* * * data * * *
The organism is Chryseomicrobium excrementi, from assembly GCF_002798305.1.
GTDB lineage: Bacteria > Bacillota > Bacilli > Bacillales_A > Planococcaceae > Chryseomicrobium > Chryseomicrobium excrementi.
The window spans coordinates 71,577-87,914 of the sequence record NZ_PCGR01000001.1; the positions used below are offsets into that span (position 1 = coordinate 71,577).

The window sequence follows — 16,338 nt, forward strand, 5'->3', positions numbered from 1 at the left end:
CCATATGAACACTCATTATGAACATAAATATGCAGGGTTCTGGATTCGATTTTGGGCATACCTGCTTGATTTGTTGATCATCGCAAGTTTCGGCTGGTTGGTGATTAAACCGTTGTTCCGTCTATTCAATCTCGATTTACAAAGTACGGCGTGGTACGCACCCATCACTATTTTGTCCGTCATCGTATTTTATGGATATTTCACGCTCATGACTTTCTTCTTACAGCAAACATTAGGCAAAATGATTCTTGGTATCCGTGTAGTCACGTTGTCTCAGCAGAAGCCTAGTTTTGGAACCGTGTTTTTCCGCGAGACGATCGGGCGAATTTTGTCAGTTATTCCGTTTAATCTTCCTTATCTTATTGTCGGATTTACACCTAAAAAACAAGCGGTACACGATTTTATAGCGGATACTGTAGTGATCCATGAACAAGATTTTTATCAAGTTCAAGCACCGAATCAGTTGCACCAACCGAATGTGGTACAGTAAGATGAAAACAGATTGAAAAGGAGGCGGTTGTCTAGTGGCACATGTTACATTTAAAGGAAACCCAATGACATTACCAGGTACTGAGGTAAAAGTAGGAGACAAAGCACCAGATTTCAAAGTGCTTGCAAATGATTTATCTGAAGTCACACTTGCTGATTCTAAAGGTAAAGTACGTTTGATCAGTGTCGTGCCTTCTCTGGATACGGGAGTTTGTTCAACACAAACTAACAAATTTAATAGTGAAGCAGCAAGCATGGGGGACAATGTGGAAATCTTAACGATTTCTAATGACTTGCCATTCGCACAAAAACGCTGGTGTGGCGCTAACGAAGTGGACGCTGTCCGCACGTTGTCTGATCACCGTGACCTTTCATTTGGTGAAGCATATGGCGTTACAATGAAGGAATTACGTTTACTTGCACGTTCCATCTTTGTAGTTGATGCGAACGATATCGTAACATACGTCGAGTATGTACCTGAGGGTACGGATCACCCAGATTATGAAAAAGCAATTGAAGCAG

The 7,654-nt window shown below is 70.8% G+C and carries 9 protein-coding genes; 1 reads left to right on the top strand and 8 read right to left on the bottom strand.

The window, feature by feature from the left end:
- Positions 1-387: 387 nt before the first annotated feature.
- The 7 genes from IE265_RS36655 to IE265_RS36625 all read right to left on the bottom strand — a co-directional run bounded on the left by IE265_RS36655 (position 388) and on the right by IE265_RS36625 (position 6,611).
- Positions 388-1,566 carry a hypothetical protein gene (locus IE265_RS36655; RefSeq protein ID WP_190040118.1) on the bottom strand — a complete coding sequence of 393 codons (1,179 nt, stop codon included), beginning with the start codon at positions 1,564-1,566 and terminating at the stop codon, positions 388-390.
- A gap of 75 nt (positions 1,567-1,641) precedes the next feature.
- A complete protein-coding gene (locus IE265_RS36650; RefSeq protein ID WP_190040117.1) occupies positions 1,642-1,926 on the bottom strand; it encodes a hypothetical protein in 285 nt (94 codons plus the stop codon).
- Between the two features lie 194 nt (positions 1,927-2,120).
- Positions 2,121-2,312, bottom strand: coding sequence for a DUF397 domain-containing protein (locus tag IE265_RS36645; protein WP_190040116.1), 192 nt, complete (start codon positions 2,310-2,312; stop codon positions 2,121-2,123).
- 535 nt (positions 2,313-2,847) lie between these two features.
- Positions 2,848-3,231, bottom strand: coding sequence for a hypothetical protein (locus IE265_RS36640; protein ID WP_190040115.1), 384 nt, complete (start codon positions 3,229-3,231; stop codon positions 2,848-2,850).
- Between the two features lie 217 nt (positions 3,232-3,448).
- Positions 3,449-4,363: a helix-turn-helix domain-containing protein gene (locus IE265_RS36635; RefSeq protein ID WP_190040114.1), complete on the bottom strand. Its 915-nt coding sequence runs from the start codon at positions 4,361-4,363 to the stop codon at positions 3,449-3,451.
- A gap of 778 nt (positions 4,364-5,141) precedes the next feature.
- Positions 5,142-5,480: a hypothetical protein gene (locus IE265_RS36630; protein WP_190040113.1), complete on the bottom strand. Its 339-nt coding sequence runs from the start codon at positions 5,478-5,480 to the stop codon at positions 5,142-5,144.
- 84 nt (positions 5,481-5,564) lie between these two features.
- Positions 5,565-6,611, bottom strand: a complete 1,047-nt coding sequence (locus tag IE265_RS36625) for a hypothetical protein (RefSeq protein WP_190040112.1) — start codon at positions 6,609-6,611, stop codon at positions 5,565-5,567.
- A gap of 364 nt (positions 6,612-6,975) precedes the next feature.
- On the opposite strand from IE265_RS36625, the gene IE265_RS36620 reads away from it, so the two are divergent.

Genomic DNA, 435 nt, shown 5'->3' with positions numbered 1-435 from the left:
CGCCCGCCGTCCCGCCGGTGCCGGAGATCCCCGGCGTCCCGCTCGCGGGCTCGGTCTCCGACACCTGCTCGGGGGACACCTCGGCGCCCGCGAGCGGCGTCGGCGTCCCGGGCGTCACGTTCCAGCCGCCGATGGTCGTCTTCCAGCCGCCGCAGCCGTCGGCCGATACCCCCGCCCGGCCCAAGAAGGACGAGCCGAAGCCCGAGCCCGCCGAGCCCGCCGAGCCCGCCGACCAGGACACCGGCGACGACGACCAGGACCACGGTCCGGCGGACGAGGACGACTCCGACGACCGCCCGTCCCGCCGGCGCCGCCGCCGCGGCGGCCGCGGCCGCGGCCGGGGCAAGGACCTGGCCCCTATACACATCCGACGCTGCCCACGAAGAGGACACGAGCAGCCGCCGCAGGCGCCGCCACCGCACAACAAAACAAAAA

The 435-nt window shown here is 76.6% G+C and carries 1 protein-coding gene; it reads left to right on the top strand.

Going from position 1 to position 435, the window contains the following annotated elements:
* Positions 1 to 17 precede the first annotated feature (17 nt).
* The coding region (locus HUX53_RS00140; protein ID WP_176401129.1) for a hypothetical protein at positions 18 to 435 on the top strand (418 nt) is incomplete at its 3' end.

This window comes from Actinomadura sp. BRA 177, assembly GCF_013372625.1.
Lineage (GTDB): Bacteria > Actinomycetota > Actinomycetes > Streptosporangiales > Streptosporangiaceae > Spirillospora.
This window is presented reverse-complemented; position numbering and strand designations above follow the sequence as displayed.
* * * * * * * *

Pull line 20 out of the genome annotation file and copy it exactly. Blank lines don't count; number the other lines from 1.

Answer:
- Positions 5,142-5,480: a hypothetical protein gene (locus IE265_RS36630; protein WP_190040113.1), complete on the bottom strand. Its 339-nt coding sequence runs from the start codon at positions 5,478-5,480 to the stop codon at positions 5,142-5,144.